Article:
Due to large size and ill-defined margins at CT examination (Figure 3) a malignant soft tissue tumour was suggested.
Needle biopsy diagnosis was inconclusive for tissue characterization. It was presented the diagnosis of sarcoma, without subtype definition. The Department decision, after histological confirmation, was to propose the patient to surgical tumour-based resection. A posterior approach with sacral laminectomy and subtotal resection was performed, in piece-meal type, from a very soft and fragile lesion. To avoid any neurological damage, the lesion was treated with close surgical margins due to the great difficulty imposed by location and tumour size. Despite the risk of regrowth, the main objective was to get the larger area with negative margins and maximum preservation of neurological structures. The tumour was poorly circumscribed and showed an infiltrative edge, with destruction of the surrounding lamellar cortical bone. Complementary histopathological review of large surgical piece confirmed the diagnosis of SEF.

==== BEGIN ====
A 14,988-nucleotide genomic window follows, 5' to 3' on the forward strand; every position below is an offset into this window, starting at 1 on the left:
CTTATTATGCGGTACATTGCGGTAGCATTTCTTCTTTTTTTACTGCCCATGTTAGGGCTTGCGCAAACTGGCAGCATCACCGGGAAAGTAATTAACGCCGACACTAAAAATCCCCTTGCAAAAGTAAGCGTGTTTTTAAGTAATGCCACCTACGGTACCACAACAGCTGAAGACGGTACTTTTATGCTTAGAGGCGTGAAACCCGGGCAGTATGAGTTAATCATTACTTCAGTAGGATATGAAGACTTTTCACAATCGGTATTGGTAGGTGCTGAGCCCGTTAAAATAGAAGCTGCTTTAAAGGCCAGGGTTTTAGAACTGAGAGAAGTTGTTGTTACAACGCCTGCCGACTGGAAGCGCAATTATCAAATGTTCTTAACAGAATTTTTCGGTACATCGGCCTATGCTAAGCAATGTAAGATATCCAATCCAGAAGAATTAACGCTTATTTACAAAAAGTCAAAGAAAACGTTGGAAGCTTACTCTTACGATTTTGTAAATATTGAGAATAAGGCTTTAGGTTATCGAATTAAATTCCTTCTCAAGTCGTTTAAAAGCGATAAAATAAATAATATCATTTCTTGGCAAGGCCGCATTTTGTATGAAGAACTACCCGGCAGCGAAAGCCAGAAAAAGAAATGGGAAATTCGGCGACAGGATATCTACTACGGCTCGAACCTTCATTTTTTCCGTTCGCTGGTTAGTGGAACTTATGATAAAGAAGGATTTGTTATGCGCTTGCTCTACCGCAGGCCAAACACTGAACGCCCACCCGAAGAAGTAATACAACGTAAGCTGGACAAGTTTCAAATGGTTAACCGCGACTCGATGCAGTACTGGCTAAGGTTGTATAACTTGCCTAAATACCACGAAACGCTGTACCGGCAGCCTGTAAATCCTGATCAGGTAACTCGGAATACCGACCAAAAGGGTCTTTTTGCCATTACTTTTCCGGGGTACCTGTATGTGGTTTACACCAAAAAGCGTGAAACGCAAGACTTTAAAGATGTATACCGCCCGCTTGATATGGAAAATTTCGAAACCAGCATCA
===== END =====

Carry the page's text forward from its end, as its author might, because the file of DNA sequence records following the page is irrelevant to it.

Postoperative MRI scans demonstrated residual disease, mostly on lower aspect of the sacrum and around S2 and S3 foramen. The postoperative course of the patient was uneventful. After three months of clinical followup no local recurrence was observed, but with the patient consent, we decide to reoperate, and remove the remaining tumour. Based on preoperative MRI (Figure 4), the same approach was performed; extending sacral residual tumour remained adjacent to the S3 roots, impossible to dissect from a much attached lesion.
Patient developed a CSF fistula that needed surgical repair at day 4. She was discharged from hospital at day 12, and resumed her usual daily activities after one to two months of rehabilitation. Patient was proposed to adjuvant external-beam radiotherapy, with 2 Gy daily fractions to a total dose of 60 Gy on target areas. The course of treatment was uneventful. Patient reports episodic paresthesia in the right L5 dermatome, without motor limitation, and maintains detrusor underactivity, but with spontaneous voiding, without considerable residual volume. At the end of the first year of follow-up she attends daily activities on a regular basis, without limitation, but did not return to work. There is no evidence of tumour regrowth.